Wednesday, 25 November 2015

Badger Culls

When are we going to find out if the badger culls have cut TB in cattle?

As part of the government’s 25-year strategy to eradicate TB, farming minister George Eustice visited the West Country to launch a new cross-industry TB biosecurity campaign which includes the introduction of the TB Hub (, a website providing beef and dairy farmers with a range of free advice.

But he was unable to answer my question.
The website has been created by the Agriculture and Horticulture Development Board (AHDB) in conjunction with the Animal and Plant Health Agency, the British Cattle Veterinary Association, Defra, Landex and the NFU, to provide information on all aspects of dealing with TB on farms.

Among the guidance is a five-point plan outlining measures farmers should take to help protect their herds from bovine TB. The plan includes the following common sense advice:

  • Restrict contact between badgers and cattle 
  • Manage cattle feed and water to reduce the chance of contamination by other infected cattle or badgers
  • Stop infected cattle entering the herd by careful investigation of the TB history of purchased cattle and post movement testing of new cattle before introducing them in to the herd
  • Reduce risk from neighbouring herds by awareness of their TB status and ensuring barriers between herds are kept in place
  • Minimise risk of infection from cattle manure by ensuring all manure is well rotted and spread on land used for arable purposes or if spread on pasture the land is not grazed for at least two months.

The website expands on these points in detail and while some of the measures are more practical than others, the clear message is that although the government will continue the badger cull in certain areas, they also expect farmers to do their bit by heeding the biosecurity measures set out in this five-point plan. 

George Eustice was also asked about the effectiveness of this autumn’s badger culling programme in three areas of the West Country and although he said that we will have to wait for the official results to be announced it appeared he felt things had gone rather more successfully this year than in the previous two. 

However, what we really need to know is not how successful marksmen have been at killing badgers but whether the culling has had any impact on the occurrence of TB in cattle.  Although we have anecdotal evidence that it has helped, the government needs to carry out a proper analysis of the evidence which will help inform the decision whether the cull areas should be expanded.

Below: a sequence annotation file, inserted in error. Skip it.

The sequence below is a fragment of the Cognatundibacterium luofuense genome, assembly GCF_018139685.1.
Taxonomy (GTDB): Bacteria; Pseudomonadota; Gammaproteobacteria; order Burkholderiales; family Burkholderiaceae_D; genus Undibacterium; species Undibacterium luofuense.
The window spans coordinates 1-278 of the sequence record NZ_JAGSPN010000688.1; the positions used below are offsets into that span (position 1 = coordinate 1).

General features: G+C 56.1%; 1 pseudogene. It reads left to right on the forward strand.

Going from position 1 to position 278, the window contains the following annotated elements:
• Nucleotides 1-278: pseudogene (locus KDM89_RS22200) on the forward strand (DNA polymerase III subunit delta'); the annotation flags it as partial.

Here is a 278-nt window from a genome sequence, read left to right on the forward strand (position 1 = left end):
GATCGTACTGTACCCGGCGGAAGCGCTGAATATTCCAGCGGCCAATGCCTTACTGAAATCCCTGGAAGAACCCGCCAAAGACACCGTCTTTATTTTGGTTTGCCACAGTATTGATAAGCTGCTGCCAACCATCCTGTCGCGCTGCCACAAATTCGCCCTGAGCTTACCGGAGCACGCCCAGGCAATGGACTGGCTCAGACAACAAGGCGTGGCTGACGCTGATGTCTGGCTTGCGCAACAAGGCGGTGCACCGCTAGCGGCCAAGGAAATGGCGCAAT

James Stephen MRICS FAAV
Rural Practice Chartered Surveyor, Wells

T: 01749 683381

Thursday, 19 November 2015

Defra's updated version of its Farm Business Income

Defra has published an updated version of its Farm Business Income (FBI) estimates for the 2014-15 year which shows that 60 per cent of cereal farms failed to make a profit if income from EU support payments and other diversified income is excluded.

This not only demonstrates the challenges facing farmers in light of the fall in commodity prices but it also demonstrates the importance of diversified income streams without which many farms will struggle to survive. And here the widening digital divide is becoming an increasing problem.

For example when contemplating the conversion of farm buildings to offices, one of the most important features to consider is whether it is possible to provide access to broadband. This is even beginning to impact on the letting of some residential properties on rural estates I manage here in the South West.

Anyone living and working in Wells, as I do, will be all too familiar with the inadequacy of our digital infrastructure and mobile phone reception, but there is hope that these inadequacies will eventually be remedied.  However, in more remote rural areas there may be very little hope of ever being connected via the existing infrastructure.

As a result of this widespread rural problem the Country Land and Business Association (CLA) has submitted written evidence to an inquiry by the Business, Innovation and Skills Select Committee on the digital economy. 

The CLA noted that the government has put significant emphasis on how digital technology can increase productivity in our economy and, in their evidence, highlighted the appetite in rural areas to use new technologies.  However, the CLA raised worries about how the lack of connectivity in rural areas is contributing to the ever widening rural-urban digital divide.